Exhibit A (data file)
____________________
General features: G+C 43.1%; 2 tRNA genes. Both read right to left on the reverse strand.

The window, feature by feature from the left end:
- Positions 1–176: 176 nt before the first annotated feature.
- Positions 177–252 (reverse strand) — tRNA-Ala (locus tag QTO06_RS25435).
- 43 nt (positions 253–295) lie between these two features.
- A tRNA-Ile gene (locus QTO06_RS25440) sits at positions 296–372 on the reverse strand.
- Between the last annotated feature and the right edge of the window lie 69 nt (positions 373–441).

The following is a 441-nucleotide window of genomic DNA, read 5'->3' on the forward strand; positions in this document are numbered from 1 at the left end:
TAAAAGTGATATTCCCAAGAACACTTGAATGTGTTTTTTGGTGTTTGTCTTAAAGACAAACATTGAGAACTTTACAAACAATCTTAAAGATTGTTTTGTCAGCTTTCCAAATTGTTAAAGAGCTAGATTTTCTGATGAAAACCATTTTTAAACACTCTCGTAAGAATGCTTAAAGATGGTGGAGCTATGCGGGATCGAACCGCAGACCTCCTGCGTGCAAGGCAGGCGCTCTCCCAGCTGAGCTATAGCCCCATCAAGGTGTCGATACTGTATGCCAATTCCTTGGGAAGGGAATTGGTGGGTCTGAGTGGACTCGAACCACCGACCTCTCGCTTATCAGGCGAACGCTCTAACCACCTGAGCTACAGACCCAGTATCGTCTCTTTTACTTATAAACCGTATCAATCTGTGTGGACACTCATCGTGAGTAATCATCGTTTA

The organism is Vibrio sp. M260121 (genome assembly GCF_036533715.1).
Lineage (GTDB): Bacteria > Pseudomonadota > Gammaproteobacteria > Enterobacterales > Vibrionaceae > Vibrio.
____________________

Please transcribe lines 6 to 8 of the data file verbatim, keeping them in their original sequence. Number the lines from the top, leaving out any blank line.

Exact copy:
- A tRNA-Ile gene (locus QTO06_RS25440) sits at positions 296–372 on the reverse strand.
- Between the last annotated feature and the right edge of the window lie 69 nt (positions 373–441).

The following is a 441-nucleotide window of genomic DNA, read 5'->3' on the forward strand; positions in this document are numbered from 1 at the left end: